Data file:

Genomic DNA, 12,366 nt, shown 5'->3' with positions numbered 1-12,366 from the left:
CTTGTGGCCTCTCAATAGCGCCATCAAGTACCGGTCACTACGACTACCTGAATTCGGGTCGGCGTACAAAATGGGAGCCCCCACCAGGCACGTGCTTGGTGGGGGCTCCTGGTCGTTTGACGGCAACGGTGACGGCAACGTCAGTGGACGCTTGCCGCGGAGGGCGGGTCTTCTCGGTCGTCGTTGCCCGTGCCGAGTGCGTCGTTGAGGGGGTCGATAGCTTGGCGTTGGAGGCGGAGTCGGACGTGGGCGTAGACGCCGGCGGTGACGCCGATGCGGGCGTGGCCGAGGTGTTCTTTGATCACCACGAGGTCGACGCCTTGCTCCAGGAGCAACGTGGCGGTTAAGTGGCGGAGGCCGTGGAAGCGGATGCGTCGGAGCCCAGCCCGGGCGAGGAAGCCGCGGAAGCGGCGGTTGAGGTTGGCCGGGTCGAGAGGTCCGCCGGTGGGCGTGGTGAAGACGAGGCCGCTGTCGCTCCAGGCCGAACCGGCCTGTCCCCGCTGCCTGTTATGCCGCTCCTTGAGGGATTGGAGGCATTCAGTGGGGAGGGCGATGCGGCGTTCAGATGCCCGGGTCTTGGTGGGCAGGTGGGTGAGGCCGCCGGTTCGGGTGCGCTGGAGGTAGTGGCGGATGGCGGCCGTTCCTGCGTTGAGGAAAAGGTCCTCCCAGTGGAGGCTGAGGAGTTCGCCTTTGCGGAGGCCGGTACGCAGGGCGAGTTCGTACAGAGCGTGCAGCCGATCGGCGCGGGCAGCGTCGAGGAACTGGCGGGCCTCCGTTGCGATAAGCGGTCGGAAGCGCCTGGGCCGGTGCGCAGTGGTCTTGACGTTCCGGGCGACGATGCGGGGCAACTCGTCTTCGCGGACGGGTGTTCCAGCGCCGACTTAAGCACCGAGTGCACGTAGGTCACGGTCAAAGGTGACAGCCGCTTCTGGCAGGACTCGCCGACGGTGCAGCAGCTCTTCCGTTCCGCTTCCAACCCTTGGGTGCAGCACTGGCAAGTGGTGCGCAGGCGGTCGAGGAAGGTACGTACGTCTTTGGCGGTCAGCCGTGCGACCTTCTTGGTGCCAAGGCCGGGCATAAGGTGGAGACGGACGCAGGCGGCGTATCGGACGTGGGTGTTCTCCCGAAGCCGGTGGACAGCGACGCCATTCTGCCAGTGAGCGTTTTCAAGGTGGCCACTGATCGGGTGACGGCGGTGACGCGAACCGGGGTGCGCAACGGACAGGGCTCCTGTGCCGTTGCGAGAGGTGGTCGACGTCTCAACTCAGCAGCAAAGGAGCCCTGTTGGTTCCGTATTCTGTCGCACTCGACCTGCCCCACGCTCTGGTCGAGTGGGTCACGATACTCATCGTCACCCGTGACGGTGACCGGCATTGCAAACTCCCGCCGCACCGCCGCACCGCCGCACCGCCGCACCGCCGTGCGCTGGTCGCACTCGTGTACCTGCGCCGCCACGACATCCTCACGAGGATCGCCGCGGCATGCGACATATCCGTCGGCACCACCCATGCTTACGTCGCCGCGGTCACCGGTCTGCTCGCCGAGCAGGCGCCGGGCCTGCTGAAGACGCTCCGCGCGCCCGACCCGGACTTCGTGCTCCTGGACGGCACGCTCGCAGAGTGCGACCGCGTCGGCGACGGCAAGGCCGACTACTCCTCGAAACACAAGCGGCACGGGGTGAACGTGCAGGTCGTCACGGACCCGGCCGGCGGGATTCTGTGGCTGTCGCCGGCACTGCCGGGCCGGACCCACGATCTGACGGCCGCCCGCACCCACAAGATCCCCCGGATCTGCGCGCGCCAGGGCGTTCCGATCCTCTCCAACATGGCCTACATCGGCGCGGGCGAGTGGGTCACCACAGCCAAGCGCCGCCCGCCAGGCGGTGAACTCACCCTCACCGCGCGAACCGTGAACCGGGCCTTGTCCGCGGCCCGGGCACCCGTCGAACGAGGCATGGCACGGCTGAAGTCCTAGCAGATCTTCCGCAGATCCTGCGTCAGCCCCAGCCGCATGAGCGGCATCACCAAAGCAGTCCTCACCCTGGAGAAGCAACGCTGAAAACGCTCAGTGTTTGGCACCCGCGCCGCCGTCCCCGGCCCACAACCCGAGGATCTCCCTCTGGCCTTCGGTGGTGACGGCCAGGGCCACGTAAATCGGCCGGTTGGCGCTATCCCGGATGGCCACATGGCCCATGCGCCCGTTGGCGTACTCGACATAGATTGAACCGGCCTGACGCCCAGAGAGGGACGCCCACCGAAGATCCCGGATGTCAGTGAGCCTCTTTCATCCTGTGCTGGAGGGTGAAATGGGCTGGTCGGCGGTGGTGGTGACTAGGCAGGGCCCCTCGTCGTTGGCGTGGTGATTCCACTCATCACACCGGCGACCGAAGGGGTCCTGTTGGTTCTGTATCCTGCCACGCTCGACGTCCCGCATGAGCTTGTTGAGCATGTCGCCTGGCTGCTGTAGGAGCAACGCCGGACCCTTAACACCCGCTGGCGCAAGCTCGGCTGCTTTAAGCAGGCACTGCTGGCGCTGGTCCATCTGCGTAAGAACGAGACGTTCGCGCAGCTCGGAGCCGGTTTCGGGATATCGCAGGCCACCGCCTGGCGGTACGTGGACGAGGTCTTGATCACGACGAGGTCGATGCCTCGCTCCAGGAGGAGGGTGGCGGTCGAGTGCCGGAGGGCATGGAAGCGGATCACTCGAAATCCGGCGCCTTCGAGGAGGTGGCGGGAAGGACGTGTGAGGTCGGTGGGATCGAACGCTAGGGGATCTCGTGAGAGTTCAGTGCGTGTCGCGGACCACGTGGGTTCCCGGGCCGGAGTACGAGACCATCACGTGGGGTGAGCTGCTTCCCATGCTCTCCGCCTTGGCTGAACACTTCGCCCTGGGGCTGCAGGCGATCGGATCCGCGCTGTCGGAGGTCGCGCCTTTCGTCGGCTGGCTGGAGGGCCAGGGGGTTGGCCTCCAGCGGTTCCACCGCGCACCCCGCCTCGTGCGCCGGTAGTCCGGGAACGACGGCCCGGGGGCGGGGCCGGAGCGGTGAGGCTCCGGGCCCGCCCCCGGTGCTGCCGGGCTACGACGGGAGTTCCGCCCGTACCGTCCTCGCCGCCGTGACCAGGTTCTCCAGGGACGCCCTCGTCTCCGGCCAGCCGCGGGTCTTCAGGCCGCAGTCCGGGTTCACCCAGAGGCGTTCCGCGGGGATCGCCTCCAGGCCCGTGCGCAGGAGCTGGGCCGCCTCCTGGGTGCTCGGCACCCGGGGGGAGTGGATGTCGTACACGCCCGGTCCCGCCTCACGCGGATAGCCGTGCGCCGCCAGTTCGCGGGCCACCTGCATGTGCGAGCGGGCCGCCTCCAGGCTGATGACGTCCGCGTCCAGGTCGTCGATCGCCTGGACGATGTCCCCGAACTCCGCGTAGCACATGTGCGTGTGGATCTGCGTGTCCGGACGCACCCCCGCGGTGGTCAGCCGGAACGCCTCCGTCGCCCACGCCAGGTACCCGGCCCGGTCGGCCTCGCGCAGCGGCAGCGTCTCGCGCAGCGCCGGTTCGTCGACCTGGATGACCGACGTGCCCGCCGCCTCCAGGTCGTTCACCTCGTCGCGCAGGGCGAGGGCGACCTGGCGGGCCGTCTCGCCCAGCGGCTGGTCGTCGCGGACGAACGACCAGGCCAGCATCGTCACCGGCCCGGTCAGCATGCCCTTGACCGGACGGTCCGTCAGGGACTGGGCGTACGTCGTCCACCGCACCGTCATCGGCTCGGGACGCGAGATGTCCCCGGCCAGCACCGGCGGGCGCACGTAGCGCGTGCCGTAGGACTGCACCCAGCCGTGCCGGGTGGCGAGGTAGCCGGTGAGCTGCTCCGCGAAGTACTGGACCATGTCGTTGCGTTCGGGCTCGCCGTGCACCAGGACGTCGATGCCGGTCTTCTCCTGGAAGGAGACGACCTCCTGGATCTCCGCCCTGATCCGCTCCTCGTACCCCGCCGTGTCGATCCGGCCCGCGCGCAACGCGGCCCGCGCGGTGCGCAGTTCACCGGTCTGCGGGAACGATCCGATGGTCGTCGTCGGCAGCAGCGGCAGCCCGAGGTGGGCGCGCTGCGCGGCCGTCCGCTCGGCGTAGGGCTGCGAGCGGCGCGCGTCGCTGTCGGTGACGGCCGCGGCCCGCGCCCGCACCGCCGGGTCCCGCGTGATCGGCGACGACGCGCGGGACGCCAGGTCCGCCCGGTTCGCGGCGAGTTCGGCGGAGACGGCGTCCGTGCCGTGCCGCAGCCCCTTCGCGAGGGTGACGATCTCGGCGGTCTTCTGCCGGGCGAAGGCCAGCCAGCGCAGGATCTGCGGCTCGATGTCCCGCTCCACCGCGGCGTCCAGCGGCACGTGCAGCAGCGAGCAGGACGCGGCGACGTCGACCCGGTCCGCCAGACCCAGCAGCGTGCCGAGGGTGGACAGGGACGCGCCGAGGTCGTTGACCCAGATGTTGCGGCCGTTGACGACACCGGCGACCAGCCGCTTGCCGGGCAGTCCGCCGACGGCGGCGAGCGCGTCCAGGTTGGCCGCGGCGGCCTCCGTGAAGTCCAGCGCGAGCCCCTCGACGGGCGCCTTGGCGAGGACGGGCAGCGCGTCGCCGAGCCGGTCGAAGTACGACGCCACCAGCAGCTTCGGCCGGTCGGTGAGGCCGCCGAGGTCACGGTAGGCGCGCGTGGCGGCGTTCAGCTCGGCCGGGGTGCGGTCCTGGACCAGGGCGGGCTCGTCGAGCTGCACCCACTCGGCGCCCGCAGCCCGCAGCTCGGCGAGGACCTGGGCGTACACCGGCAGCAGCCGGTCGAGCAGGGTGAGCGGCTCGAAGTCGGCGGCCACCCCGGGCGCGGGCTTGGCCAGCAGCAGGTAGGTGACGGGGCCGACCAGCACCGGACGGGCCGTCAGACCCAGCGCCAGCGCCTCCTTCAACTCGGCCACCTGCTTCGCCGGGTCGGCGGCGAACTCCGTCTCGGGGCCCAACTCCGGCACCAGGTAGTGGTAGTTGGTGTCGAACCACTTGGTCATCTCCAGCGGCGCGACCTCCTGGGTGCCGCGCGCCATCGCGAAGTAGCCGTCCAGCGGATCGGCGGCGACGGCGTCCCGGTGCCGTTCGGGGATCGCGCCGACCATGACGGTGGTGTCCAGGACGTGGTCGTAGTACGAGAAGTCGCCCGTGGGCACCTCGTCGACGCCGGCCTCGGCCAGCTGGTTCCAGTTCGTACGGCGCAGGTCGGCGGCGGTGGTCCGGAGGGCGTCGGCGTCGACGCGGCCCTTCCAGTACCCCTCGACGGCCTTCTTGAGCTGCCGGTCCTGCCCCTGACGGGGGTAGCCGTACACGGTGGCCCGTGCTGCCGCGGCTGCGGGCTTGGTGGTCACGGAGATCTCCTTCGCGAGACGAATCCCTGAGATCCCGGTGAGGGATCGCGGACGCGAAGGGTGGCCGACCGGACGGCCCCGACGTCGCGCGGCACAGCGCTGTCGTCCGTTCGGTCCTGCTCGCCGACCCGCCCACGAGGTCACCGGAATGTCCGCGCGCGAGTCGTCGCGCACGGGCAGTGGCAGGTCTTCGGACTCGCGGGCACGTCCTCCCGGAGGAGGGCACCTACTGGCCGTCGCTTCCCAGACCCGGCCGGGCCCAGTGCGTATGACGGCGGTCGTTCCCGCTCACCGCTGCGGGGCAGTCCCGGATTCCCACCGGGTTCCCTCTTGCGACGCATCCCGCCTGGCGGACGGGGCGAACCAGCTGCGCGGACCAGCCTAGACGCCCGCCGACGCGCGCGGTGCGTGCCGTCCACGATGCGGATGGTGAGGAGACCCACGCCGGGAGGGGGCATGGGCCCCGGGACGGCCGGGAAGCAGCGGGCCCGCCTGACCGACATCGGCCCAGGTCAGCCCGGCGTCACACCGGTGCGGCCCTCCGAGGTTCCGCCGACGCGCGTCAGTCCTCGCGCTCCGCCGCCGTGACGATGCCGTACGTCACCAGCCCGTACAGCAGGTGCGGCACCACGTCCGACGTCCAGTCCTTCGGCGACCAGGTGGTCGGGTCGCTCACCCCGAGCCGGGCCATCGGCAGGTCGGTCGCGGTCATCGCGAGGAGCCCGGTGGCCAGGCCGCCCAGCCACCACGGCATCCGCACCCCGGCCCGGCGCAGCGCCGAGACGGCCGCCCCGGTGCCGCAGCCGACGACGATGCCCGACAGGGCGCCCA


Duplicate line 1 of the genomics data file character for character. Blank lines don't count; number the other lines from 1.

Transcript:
Genomic DNA, 12,366 nt, shown 5'->3' with positions numbered 1-12,366 from the left: